U.S. officials say stalled congressional action on a new farm bill should not unravel an agreement with Brazil that has kept the country from levying nearly $1 billion in retaliatory tariffs on American goods because of subsidies in the cotton program.
But they plan to consult Brazilian officials to make sure everyone is on the same page.
The deal between the two countries focuses not on the expiring farm law, but on “successor” legislation, an official with the U.S. Trade Representative’s Office said this week.
“As such, the framework to reach a resolution with Brazil can continue,” the USTR official said. The trade office and the Agriculture Department “are currently working to confirm with the Brazilian government that they share this understanding and look forward to continuing our discussions on the cotton dispute.”
Last week, Congress left for recess without a final farm bill, and it is becoming more likely that lawmakers will pass an extension of the 2008 farm bill (PL 110-246) during the lame-duck session set for November.
That means the current law expires Sept. 30 without a replacement that addresses the 2009 World Trade Organization (WTO) ruling that an Agriculture Department program put Brazil’s cotton growers at a competitive disadvantage.
Each country is required to provide sufficient notice to the other if it plans to withdraw from the agreement.
“We have to work with the Brazilians to assure them that some point in time, in the near future hopefully, there is going to be a resolution of this,” Agriculture Secretary Tom Vilsack said Tuesday.
Vilsack said both sides need clarity.
“We don’t want the retaliation that Brazil would be entitled to trigger under the [WTO] decision, which would be very devastating to our economy,” Vilsack said.
Brazilians agreed in June 2010 to wait for Congress to produce multi-year farm legislation addressing the WTO ruling or some other mutually agreed upon resolution. The agreement also requires the United States to revise an export credit program. The arrangement halted $560 million in penalty tariffs scheduled to take effect that month.
As part of the deal, the United States agreed to make annual payments of $147 million to the Brazil Cotton Institute for technical assistance and other items. The United States has paid $353.5 million so far, and the September monthly payment of $12.2 million is scheduled to go out this week, the USTR official said.
According to a White House fact sheet, the United States exported $62 billion in goods and services to Brazil in 2011, led by machinery, aircraft and parts, electric machinery and plastics. These are all areas that would be affected if Brazil followed through with higher import taxes on items ranging from wheat to medicine to cars.
In 2009, WTO gave the South American nation the authority to levy up to $820 million in retaliatory tariffs on U.S. goods, services and intellectual property after ruling that the American upland cotton program distorted trade and put the Brazilian cotton industry at a competitive disadvantage. In March 2010, Brazilian authorities identified 102 U.S. products that would be subject to doubled and tripled tariffs. They agreed to put any actions on hold until a new farm bill clears.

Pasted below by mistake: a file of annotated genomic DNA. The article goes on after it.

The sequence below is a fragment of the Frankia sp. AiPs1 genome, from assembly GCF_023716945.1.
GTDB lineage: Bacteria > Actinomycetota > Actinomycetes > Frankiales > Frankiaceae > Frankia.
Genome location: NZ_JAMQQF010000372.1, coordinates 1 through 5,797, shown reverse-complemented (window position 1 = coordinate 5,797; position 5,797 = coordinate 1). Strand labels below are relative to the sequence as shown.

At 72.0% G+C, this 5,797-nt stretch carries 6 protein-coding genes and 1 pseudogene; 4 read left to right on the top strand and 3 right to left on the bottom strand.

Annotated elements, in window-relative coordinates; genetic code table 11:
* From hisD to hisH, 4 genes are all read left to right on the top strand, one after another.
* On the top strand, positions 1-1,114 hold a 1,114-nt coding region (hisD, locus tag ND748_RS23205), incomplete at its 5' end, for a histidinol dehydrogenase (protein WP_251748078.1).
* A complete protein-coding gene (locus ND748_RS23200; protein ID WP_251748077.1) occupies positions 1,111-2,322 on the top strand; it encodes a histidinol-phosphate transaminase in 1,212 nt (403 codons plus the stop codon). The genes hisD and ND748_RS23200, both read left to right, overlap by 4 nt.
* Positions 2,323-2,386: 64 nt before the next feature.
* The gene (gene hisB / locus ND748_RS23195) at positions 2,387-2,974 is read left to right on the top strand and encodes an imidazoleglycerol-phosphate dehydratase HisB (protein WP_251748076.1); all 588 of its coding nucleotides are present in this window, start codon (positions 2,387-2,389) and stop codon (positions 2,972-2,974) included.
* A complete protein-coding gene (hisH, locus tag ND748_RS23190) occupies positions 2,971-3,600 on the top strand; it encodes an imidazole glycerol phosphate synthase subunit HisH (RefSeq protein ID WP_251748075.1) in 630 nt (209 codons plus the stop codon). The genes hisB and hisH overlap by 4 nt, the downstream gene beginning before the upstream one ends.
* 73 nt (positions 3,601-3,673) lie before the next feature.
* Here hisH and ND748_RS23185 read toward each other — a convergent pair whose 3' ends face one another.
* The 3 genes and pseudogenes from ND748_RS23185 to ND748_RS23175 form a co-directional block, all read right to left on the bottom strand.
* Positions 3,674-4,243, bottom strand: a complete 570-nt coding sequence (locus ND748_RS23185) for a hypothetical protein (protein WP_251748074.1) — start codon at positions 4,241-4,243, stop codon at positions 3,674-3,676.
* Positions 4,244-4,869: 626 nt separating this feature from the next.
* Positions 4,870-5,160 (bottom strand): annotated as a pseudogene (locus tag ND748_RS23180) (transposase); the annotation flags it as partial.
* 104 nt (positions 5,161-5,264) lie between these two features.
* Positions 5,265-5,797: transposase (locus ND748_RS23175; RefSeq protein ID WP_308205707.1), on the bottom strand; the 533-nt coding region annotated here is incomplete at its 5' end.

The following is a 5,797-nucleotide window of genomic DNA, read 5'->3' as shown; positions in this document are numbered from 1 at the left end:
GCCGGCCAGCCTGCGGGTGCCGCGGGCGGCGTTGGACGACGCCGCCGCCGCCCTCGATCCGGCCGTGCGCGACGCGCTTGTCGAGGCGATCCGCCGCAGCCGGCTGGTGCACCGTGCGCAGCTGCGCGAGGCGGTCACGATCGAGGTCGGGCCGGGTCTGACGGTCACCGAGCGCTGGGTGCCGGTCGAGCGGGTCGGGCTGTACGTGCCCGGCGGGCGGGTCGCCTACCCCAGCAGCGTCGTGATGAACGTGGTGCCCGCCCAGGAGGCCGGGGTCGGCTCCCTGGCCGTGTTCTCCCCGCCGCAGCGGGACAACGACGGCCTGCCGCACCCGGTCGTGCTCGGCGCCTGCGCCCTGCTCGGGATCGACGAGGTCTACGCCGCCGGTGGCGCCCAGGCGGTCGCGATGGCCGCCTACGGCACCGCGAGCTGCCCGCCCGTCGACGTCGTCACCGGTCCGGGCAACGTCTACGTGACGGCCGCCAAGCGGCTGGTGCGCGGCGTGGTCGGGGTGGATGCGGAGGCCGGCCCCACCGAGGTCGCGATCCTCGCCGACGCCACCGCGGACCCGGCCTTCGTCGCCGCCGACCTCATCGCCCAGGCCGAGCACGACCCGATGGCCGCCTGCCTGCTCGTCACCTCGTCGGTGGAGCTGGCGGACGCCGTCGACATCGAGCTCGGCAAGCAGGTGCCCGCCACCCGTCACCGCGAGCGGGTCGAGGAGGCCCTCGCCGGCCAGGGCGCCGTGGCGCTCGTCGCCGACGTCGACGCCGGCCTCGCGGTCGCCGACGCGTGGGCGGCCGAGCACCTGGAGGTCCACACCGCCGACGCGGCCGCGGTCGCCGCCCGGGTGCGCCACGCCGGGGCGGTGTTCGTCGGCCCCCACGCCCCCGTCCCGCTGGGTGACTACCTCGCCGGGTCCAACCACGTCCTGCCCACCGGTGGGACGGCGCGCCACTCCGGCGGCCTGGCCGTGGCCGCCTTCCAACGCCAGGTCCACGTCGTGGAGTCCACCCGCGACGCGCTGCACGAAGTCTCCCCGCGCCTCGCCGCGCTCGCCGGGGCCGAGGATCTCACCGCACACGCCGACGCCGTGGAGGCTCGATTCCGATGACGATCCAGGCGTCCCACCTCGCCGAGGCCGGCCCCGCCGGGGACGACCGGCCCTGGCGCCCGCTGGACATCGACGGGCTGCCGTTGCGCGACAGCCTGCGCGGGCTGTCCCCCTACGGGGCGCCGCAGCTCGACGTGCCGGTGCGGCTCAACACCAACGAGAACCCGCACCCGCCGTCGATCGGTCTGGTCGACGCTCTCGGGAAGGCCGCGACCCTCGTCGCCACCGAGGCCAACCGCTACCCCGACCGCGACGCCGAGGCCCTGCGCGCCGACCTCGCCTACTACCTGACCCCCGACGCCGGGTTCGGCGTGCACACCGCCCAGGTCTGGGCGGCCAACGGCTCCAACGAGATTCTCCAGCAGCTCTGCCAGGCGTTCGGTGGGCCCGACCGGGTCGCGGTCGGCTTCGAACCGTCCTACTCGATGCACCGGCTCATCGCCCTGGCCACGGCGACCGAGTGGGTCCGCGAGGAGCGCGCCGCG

In particular, Brazil said it wanted modifications to countercyclical and marketing loan programs for cotton. WTO ruled that payments under both programs violated trade commitments. The WTO also ruled against guarantees issued for credit that U.S. banks or exporters extend to approved foreign banks for purchases of cotton and other U.S. agricultural exports. Brazil is in discussions with the United States to make adjustments.
The Senate passed a farm bill (S 3240) in June, and the House Agriculture Committee approved its version in July. The House has not voted on the committee bill because of differences within the Republican caucus over the level of cuts to the nation’s largest domestic food aid program, the Supplemental Nutrition Assistance Program. At a Sept. 21 news conference, Speaker John A. Boehner told reporters that the House “would take up the issue of the farm bill,” but said he did not say in what fashion.
News reports indicate that Brazilian officials don’t believe either bill fully addresses their concerns. Both bills replace the cotton countercyclical program with versions of the Stacked Income Protection Program — known as STAX — proposed by the National Cotton Council. That plan would create a revenue protection insurance program to apply to small losses by cotton farmers not covered by crop insurance.
The House bill includes a reference price or a minimum price level and keeps the current cap of $5.5 billion for export guarantees from fiscal 2013 to 2017. The Senate version of the cotton proposal has no reference price and sets a cap of $4.5 billion over the same period for the export credit program.
Vilsack said it might be difficult to convince the Brazilian government that lawmakers will act in the lame duck or early in the next Congress.
“It’s going to be complicated. We’re basically counting on people who haven’t been able to solve these significant problems in two years being able to do it in three to four weeks,” Vilsack said.
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